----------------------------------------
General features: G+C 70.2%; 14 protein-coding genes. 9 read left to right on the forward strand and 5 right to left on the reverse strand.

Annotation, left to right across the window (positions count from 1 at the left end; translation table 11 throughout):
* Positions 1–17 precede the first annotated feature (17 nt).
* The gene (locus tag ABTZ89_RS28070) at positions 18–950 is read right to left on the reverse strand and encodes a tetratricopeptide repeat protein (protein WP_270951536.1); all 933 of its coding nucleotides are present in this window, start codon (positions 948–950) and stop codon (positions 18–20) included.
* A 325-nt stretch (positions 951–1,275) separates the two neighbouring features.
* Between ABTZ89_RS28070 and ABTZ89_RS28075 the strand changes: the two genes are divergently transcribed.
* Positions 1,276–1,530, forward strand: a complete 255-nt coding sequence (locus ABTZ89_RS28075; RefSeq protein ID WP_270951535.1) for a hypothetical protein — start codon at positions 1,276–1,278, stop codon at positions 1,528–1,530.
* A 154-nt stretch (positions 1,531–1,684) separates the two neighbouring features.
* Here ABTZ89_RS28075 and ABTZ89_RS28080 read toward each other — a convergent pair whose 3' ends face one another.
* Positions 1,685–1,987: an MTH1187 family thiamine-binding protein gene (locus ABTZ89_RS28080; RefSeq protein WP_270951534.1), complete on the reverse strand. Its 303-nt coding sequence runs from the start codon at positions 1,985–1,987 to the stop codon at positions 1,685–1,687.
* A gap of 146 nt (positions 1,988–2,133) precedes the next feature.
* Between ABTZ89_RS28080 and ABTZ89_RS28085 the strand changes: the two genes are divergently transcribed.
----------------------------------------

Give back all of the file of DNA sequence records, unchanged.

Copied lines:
General features: G+C 70.2%; 14 protein-coding genes. 9 read left to right on the forward strand and 5 right to left on the reverse strand.

Annotation, left to right across the window (positions count from 1 at the left end; translation table 11 throughout):
* Positions 1–17 precede the first annotated feature (17 nt).
* The gene (locus tag ABTZ89_RS28070) at positions 18–950 is read right to left on the reverse strand and encodes a tetratricopeptide repeat protein (protein WP_270951536.1); all 933 of its coding nucleotides are present in this window, start codon (positions 948–950) and stop codon (positions 18–20) included.
* A 325-nt stretch (positions 951–1,275) separates the two neighbouring features.
* Between ABTZ89_RS28070 and ABTZ89_RS28075 the strand changes: the two genes are divergently transcribed.
* Positions 1,276–1,530, forward strand: a complete 255-nt coding sequence (locus ABTZ89_RS28075; RefSeq protein ID WP_270951535.1) for a hypothetical protein — start codon at positions 1,276–1,278, stop codon at positions 1,528–1,530.
* A 154-nt stretch (positions 1,531–1,684) separates the two neighbouring features.
* Here ABTZ89_RS28075 and ABTZ89_RS28080 read toward each other — a convergent pair whose 3' ends face one another.
* Positions 1,685–1,987: an MTH1187 family thiamine-binding protein gene (locus ABTZ89_RS28080; RefSeq protein WP_270951534.1), complete on the reverse strand. Its 303-nt coding sequence runs from the start codon at positions 1,985–1,987 to the stop codon at positions 1,685–1,687.
* A gap of 146 nt (positions 1,988–2,133) precedes the next feature.
* Between ABTZ89_RS28080 and ABTZ89_RS28085 the strand changes: the two genes are divergently transcribed.